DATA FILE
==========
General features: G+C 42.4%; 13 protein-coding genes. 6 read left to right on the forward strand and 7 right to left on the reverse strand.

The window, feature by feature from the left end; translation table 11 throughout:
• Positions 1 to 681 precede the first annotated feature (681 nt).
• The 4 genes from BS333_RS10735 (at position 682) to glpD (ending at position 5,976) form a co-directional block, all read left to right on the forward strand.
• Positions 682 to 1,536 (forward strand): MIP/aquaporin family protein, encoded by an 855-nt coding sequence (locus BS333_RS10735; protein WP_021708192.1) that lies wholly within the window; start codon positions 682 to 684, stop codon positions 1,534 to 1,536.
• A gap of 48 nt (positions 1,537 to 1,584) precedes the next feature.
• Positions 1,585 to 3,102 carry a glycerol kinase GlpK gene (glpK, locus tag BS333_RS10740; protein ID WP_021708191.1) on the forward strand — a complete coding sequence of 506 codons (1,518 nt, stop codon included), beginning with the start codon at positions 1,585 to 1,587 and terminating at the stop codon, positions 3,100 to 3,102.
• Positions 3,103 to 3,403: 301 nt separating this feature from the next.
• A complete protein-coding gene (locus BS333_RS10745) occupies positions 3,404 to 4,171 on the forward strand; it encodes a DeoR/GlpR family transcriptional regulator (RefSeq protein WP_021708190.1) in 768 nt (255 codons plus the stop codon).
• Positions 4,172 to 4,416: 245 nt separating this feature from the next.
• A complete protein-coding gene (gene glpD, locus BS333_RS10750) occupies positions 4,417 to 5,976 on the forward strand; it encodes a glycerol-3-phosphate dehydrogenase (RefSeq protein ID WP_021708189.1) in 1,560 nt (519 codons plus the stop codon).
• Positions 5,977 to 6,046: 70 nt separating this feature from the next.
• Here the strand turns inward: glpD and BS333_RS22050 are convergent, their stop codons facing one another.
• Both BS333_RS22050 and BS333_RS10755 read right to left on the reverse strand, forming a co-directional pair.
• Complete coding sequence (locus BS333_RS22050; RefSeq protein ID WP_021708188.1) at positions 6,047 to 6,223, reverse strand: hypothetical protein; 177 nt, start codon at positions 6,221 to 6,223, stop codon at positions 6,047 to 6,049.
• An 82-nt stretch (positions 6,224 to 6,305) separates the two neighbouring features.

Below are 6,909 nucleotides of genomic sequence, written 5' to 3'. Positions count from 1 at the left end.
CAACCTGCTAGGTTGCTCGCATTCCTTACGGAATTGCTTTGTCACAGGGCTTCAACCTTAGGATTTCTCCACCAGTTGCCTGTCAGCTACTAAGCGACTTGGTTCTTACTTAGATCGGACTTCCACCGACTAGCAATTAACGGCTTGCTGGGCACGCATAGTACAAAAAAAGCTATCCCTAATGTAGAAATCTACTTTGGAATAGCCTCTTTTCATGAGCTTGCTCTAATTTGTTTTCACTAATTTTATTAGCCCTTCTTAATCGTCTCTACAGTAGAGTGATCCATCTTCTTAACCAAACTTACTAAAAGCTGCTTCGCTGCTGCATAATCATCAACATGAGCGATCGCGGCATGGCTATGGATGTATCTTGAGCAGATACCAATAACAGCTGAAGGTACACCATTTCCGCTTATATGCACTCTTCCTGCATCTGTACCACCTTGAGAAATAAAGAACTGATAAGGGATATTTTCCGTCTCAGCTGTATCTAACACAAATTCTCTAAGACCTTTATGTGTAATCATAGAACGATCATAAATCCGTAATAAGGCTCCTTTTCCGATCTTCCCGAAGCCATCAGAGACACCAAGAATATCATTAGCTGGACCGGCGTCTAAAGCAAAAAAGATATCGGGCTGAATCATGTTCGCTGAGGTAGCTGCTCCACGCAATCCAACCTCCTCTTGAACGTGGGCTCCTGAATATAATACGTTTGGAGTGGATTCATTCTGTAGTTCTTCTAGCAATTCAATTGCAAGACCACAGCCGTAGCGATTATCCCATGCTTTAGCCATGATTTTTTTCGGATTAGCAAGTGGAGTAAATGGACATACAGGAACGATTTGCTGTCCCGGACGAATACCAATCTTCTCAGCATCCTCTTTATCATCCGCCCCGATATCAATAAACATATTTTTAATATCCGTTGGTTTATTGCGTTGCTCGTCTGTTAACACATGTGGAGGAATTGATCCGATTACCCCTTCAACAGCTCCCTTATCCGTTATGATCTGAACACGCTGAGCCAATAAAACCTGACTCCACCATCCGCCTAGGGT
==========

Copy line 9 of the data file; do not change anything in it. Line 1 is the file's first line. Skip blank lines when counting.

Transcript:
• A complete protein-coding gene (locus BS333_RS10745) occupies positions 3,404 to 4,171 on the forward strand; it encodes a DeoR/GlpR family transcriptional regulator (RefSeq protein WP_021708190.1) in 768 nt (255 codons plus the stop codon).